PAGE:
Investors and traders can now easily buy and sell an asset tied to the current value of bitcoin through spot bitcoin ETFs. This eliminates the need for them to hold Bitcoin itself and provides a more straightforward option for those seeking exposure to it in retirement accounts without having to open a self-directed IRA that could keep it directly.


How does a Bitcoin Spot ETF maintain its price?

Large financial institutions called authorized participants (APs) play a key role by buying or selling ETF shares to align the ETF's market price with its net asset value (NAV).

Here's how a Bitcoin spot ETF works.

If the ETF's market price is higher than its NAV, APs buy the underlying assets — Bitcoin — and exchange them for ETF shares, selling the ETF shares at the higher market price.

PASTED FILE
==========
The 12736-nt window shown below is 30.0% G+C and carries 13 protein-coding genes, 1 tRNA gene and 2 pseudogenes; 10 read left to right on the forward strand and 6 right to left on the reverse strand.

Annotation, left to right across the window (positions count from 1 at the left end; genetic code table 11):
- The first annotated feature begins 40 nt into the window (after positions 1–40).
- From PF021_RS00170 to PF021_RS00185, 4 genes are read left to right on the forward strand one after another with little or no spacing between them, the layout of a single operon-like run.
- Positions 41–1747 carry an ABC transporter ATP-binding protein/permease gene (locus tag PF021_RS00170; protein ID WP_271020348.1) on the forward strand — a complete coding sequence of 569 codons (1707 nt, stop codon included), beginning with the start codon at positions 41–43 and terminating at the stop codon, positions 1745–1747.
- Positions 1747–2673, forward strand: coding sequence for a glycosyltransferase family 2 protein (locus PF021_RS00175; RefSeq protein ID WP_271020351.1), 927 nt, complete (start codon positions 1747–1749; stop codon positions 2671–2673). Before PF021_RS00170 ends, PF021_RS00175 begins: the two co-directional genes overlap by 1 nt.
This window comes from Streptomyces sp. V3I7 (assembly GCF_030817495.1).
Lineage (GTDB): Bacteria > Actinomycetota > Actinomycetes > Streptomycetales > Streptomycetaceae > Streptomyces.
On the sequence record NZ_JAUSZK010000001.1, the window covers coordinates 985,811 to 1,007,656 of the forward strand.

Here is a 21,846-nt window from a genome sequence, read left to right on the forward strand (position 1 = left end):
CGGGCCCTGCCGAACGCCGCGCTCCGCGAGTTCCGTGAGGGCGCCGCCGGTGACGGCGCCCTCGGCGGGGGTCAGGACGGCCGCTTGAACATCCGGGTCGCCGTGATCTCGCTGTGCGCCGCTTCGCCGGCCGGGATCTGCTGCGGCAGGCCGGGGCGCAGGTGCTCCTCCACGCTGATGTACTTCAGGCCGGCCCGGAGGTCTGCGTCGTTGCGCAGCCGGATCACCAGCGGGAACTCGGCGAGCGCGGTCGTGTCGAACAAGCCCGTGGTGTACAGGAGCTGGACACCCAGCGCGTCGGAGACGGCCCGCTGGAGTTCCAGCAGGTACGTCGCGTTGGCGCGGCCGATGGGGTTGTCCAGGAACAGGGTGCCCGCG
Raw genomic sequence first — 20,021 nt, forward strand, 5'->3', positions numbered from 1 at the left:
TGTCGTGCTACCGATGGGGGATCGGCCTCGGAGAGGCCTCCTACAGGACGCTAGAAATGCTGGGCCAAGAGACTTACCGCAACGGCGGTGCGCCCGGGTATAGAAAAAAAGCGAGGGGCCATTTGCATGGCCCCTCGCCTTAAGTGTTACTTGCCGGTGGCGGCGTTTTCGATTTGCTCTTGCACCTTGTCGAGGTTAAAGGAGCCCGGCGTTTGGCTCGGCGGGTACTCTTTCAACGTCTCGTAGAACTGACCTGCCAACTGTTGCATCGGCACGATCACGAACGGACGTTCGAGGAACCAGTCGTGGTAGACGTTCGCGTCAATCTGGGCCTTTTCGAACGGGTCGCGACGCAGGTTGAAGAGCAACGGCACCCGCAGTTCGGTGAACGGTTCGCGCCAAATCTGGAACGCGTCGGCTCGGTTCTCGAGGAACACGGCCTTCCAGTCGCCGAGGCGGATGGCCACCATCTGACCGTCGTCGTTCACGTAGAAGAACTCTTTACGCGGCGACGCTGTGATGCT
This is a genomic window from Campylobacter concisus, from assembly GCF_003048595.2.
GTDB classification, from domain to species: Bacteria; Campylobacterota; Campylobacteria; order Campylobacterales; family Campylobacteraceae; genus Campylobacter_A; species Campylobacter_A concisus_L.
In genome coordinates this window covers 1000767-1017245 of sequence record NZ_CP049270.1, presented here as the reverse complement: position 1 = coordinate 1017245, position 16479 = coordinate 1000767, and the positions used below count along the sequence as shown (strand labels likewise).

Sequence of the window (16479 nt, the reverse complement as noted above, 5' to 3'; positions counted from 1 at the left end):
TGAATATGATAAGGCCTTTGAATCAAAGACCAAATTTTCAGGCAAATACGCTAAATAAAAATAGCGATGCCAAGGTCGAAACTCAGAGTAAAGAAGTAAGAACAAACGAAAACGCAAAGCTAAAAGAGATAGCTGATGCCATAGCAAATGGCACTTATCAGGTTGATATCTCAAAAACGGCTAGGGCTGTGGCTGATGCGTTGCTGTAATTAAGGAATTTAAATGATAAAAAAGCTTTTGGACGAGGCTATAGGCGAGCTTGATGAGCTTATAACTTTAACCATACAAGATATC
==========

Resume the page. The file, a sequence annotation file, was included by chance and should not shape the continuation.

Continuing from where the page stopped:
If the ETF's market price is lower than its NAV, APs buy ETF shares, redeem them for Bitcoin, and sell BTC at a higher market price. This process keeps the ETF's price in line with the value of its underlying assets.


Which countries have Spot Bitcoin ETFs? 

Spot Bitcoin exchange-traded funds (ETFs) are traded in just 5 markets and are incorporated in 10 countries worldwide. The countries where spot Bitcoin ETFs are incorporated include the US, Canada, Germany, Brazil, Australia, and tax havens like Bermuda, Jersey, Switzerland, Liechtenstein, and Guernsey. 


Spot Bitcoin ETFs are mainly traded in the US, Europe, and Canada, while smaller markets for these funds have emerged in Brazil and Australia. The US is currently the leading country for spot Bitcoin ETFs, with a total of $34.78 billion in assets spread across 10 ETFs that were approved earlier this year. 

The global spot Bitcoin ETF market is valued at $41.74 billion, with the US accounting for a significant 83.3% share. Canada, which had previously held the top spot, now trails behind with only a 7.4% market share.

Of the top 10 spot Bitcoin ETFs, 5 are from the US, 3 are from Europe, and 2 are from Canada.